By Michael Woodard
"This concise research of contemporary developments in black entrepreneurship (is) greater than only a company e-book, this can be an affecting, inspiring booklet for any nascent entrepreneur".
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Extra resources for Black entrepreneurs in America: stories of struggle and success
To my mentors, William Julius Wilson and Teresa Sullivan. To Cherry Virginia Gillis, with whom in high school I discovered the power of words and the joy of writing. To future entrepreneurs. May your path be lighted by this book. Page vii CONTENTS ACKNOWLEDGEMENTS ix PART 1 The Origin of Successful Black Businesses in America 1 Economic Rights 3 2 The Impact of Civil Rights 25 3 An Indigenous Frame of Reference 39 PART 2 The Life Stories of Enterpreneurs 4 Starting a Business THE EAST REGION 51 5 Gaining Access to Capital THE CENTRAL REGION 101 6 Community Involvement THE WEST REGION 157 PART 3 The Outlook for Black Business Development 7 The Future 215 BIBLIOGRAPHY 243 INDEX 247 Page ix ACKNOWLEDGMENTS This book was written to tell the neglected story of African American entrepreneurs in the post-Civil Rights era.
Washington was mistaken. The southern system of caste segregation applied exclusively to African Americans. Segregation laws restricted blacks from competing against any other entrepreneur in an open market. On the other hand, Chinese, Mexican, Jewish, and Native Americans could operate a business in the open market, drink at public fountains, eat in restaurants, and sleep in hotels. The intent of the caste system was to deny African Americans social and political rights and privileges, and to strangle their economic rights and opportunities.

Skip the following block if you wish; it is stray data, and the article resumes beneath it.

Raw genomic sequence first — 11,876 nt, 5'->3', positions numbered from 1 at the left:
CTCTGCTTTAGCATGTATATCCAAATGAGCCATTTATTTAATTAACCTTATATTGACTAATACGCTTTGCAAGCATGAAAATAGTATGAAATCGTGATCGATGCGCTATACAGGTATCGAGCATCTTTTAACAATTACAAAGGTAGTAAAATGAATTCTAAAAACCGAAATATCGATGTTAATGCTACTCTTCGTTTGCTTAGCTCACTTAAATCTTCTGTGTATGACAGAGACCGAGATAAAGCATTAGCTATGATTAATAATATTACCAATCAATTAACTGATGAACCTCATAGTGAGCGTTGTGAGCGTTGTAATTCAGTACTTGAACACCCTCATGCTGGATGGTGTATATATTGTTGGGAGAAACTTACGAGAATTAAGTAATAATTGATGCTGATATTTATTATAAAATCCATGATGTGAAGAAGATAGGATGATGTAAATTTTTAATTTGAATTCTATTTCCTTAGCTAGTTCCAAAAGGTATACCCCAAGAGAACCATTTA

How social climate affects black business development mirrors the potential of entrepreneurship to impel individual mobility and community development when the playing field is level. It is difficult to pinpoint when blacks in America first engaged in private enterprise. Most scholars ignore the fact that commerce and entrepreneurship were central to intergroup coexistence among slaves transported to the Americas from Africa. In fact, African Americans participated in the American economy as business owners even before the American Revolution.
Black entrepreneurs in America: stories of struggle and success by Michael Woodard